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Children of Paradiseby Fred Daguiar
Synopses & Reviews
Based on the terrible truths of Jonestown, Jim Jones's utopian commune in Guyana, Children of Paradise is a beautifully imagined novel that interweaves history and fiction to portray a mother and daughter's escape from the rule of a religious madman.
Joyce and her young daughter, Trina, have followed a charismatic preacher from California to the wilds of Guyana, where a thousand congregants have cleared a swath of dense jungle and built a utopian society based on a rigid order guarded over by armed men and teenage "prefects." Each day ends with sermons that demonstrate the preacher's capricious violence and his utmost hostility toward even a whisper of skepticism. But try as the preacher may to block out the world, the commune's seclusion is being breached, first by tribal elders complaining of polluted river water downstream, then by an invisible presence that has helped a young boy to disappear, and finally with rumors of the imminent arrival of a congressional delegation on a fact-finding mission.
As the camp begins rehearsing an endgame of mass suicide, Joyce and Trina attempt a daring escape, aided by a local boat captain and the most unlikely of prisoners—the extraordinary Adam, the commune's caged gorilla.
Told with a sweeping perspective in lush prose, shimmering with magic, and devastating in its clarity, Children of Paradise is a brilliant and evocative exploration of the liberating power of storytelling.
"D'Aguiar's (Bethany Bettany) fifth novel launches us into the 1978 Jonestown mass suicide and cult leader Jim Jones's twisted version of paradise: an isolated place where the inhabitants are starving and punished for the smallest infraction, where a community's adults allows live tarantulas and scorpions to crawl over small children as a test of their faith, where the spiritual leader is viewed as half-deity, half-rockstar by all who live there. Although readers learn little about the main characters, we do find out that the college-educated Joyce and her spirited daughter Trina are two of the commune's most respected members. Yet even they begin to have doubts after witnessing the preacher's deception and lies. Still, the most magical part of this story isn't Joyce or even Trina, but Adam, the enormous caged gorilla, whom the preacher uses to scare and control the members of the community. Adam is the book's heart and provides almost all the poignancy and dark humor. While D'Aguiar can describe starvation with prose so evocative it makes a person hunger for a piece of bread, he focuses little on the characters themselves — and the kind evil charisma that led to the suicides of 918 people. (Feb.)" Publishers Weekly Copyright PWxyz, LLC. All rights reserved.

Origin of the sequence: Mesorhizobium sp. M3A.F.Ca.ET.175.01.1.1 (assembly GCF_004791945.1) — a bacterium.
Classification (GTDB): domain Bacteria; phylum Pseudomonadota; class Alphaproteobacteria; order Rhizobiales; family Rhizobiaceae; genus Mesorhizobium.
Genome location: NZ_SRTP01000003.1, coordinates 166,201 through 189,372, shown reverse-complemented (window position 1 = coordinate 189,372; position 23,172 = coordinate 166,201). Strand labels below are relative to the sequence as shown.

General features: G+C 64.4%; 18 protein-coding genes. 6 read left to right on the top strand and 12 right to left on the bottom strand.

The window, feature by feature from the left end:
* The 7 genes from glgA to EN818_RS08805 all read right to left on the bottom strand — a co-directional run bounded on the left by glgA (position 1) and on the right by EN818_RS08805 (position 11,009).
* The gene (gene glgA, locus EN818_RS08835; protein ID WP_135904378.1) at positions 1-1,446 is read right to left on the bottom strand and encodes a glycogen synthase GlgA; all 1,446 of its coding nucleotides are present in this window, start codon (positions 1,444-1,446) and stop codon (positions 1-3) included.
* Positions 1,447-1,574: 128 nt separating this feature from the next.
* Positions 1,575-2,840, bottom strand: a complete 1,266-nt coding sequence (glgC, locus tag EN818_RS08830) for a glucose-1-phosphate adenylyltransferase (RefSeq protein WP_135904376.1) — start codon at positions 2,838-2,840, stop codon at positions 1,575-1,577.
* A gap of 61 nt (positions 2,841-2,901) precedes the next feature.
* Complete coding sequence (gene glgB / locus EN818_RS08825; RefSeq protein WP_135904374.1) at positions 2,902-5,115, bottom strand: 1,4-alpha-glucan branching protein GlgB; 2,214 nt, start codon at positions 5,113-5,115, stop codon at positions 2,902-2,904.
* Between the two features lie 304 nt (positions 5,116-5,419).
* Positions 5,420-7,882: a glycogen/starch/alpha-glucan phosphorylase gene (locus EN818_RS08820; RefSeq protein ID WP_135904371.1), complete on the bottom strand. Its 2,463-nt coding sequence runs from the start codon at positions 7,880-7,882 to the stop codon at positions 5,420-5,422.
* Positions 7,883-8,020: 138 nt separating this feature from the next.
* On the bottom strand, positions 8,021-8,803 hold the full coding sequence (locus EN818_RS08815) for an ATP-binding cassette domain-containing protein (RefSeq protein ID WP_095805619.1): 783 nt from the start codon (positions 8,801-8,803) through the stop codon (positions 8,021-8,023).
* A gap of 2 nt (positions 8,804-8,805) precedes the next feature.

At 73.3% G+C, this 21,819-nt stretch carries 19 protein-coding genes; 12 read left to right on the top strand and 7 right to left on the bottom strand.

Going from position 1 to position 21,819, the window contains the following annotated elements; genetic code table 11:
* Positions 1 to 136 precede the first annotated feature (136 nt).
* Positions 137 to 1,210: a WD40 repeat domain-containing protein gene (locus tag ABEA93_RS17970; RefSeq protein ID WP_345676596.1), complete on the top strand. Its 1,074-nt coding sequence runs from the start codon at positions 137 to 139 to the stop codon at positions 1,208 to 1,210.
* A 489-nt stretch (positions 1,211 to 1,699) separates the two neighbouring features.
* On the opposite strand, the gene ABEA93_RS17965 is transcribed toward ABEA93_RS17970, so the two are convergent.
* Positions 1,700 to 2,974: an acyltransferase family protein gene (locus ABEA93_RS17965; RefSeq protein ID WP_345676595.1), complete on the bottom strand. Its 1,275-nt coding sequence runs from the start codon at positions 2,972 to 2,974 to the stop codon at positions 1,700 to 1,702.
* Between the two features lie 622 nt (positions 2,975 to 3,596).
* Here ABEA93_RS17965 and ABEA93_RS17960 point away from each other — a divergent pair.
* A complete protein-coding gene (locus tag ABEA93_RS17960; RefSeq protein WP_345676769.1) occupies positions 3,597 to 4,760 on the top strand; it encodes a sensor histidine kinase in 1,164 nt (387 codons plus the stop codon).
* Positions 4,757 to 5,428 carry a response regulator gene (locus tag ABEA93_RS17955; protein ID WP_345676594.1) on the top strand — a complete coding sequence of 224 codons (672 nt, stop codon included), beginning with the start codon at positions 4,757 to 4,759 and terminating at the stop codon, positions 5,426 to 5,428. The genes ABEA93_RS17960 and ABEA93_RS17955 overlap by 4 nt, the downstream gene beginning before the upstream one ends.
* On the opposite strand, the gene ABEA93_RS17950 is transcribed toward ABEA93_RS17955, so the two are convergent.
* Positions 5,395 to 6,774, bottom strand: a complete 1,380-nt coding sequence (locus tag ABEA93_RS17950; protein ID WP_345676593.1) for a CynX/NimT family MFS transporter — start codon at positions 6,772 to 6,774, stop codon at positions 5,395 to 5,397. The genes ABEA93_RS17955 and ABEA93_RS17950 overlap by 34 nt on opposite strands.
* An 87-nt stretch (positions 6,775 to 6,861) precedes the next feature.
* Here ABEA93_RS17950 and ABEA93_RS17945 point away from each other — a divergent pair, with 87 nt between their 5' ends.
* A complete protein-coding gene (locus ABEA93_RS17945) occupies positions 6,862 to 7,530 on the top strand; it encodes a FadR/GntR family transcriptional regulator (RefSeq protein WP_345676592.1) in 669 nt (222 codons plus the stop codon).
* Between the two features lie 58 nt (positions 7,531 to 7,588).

Acclaimed novelist, playwright, and poet Fred DAguiar has been short-listed for the T.S. Eliot Prize in poetry for Bill of Rights, his narrative poem about the Jonestown massacre, and won the Whitbread First Novel Award for The Longest Memory. In this beautifully imagined work of literary fiction, he returns to the territory of Jim Joness utopian commune, interweaving magical realism and shocking history into a resonant story of love, faith, oppression, and sacrifice in which a mother and daughter attempt to break free with the help of an extraordinary gorilla.
Joyce and her young daughter, Trina, are members of a utopian community ruled by a magnetic preacher. When Trina, plays too near to the cage holding the communes gorilla, Adam, the ape attacks and kills the child. Or so everyone believes. That night, the preacher dramatically “revives” her—an act that transforms Trina into a symbol of its charismatic leaders God-like power. Desperate to save her daughter from the preachers control, the outspoken Joyce attempts a daring escape, a run for freedom aided by another prisoner—the remarkable Adam.
Told with a sweeping perspective in lush prose, shimmering with magic, and devastating in its clarity, Children of Paradise is a brilliant and evocative exploration of oppression—of both mind and body—and of the liberating power of storytelling.
About the Author
Fred D'Aguiar, born in London and raised in Guyana, is an associate professor of English at the University of Miami. He is the author of The Longest Memory, which won the Witbread First Novel Award, the David Highman Prize, and the Guyana Fiction Award. Feeding the Ghosts was short-listed for the James Tait Prize, Scotland's oldest literary award.
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